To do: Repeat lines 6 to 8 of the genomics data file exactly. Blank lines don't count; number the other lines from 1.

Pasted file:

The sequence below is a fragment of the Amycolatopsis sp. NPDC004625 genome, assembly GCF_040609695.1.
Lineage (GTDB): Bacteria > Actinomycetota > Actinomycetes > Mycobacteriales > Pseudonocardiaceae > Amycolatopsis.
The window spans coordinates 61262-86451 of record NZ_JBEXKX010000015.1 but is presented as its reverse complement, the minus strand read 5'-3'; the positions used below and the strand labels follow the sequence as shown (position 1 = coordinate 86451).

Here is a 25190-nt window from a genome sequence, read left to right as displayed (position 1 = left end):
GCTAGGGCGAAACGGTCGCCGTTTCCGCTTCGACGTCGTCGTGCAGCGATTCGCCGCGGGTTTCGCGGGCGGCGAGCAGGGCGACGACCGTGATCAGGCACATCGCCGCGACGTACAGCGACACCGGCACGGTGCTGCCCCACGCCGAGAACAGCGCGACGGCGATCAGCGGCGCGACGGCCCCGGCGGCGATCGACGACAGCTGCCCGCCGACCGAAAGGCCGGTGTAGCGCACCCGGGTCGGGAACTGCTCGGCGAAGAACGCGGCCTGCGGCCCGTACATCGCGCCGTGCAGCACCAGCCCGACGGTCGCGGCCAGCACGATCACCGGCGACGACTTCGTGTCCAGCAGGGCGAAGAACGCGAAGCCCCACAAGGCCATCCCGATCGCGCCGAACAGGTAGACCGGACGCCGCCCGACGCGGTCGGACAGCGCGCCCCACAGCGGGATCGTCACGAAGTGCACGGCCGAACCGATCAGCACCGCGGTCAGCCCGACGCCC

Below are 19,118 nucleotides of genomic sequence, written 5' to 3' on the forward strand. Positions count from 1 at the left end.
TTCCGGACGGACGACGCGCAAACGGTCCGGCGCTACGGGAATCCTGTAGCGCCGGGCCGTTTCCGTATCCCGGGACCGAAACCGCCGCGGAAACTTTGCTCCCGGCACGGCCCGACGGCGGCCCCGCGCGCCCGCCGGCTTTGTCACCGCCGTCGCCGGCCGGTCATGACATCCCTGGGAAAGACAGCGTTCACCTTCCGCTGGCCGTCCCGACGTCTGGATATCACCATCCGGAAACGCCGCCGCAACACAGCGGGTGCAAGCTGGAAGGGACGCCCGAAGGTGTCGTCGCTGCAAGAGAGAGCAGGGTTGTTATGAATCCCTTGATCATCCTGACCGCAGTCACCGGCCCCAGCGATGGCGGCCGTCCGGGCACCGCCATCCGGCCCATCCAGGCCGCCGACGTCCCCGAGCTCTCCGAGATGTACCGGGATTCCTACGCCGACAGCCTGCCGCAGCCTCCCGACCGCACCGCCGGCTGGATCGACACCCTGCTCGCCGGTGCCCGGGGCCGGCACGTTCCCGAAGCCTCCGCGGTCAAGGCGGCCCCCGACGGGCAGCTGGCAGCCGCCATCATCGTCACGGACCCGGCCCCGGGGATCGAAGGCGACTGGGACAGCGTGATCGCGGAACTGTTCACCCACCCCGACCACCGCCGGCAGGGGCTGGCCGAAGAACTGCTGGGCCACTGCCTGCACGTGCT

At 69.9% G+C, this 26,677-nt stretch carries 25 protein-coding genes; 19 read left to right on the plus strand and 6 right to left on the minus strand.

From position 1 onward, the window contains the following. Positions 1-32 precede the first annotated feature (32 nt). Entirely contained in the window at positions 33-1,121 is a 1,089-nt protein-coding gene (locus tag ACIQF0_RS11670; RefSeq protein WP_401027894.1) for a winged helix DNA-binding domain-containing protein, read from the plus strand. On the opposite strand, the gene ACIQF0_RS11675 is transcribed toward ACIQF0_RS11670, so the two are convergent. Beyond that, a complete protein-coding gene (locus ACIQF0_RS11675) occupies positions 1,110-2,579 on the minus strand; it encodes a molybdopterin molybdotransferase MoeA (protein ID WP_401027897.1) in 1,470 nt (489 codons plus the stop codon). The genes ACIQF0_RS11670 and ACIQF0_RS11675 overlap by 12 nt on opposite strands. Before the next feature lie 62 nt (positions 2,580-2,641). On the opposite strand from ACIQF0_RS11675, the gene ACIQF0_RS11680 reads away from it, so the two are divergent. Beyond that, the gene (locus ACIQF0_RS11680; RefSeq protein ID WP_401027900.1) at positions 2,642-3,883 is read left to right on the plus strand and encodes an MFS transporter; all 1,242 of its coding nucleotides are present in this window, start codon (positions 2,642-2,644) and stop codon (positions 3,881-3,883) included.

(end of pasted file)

Below are 19,118 nucleotides of genomic sequence, written 5' to 3' on the forward strand. Positions count from 1 at the left end.
TTCCGGACGGACGACGCGCAAACGGTCCGGCGCTACGGGAATCCTGTAGCGCCGGGCCGTTTCCGTATCCCGGGACCGAAACCGCCGCGGAAACTTTGCTCCCGGCACGGCCCGACGGCGGCCCCGCGCGCCCGCCGGCTTTGTCACCGCCGTCGCCGGCCGGTCATGACATCCCTGGGAAAGACAGCGTTCACCTTCCGCTGGCCGTCCCGACGTCTGGATATCACCATCCGGAAACGCCGCCGCAACACAGCGGGTGCAAGCTGGAAGGGACGCCCGAAGGTGTCGTCGCTGCAAGAGAGAGCAGGGTTGTTATGAATCCCTTGATCATCCTGACCGCAGTCACCGGCCCCAGCGATGGCGGCCGTCCGGGCACCGCCATCCGGCCCATCCAGGCCGCCGACGTCCCCGAGCTCTCCGAGATGTACCGGGATTCCTACGCCGACAGCCTGCCGCAGCCTCCCGACCGCACCGCCGGCTGGATCGACACCCTGCTCGCCGGTGCCCGGGGCCGGCACGTTCCCGAAGCCTCCGCGGTCAAGGCGGCCCCCGACGGGCAGCTGGCAGCCGCCATCATCGTCACGGACCCGGCCCCGGGGATCGAAGGCGACTGGGACAGCGTGATCGCGGAACTGTTCACCCACCCCGACCACCGCCGGCAGGGGCTGGCCGAAGAACTGCTGGGCCACTGCCTGCACGTGCT

At 69.9% G+C, this 26,677-nt stretch carries 25 protein-coding genes; 19 read left to right on the plus strand and 6 right to left on the minus strand.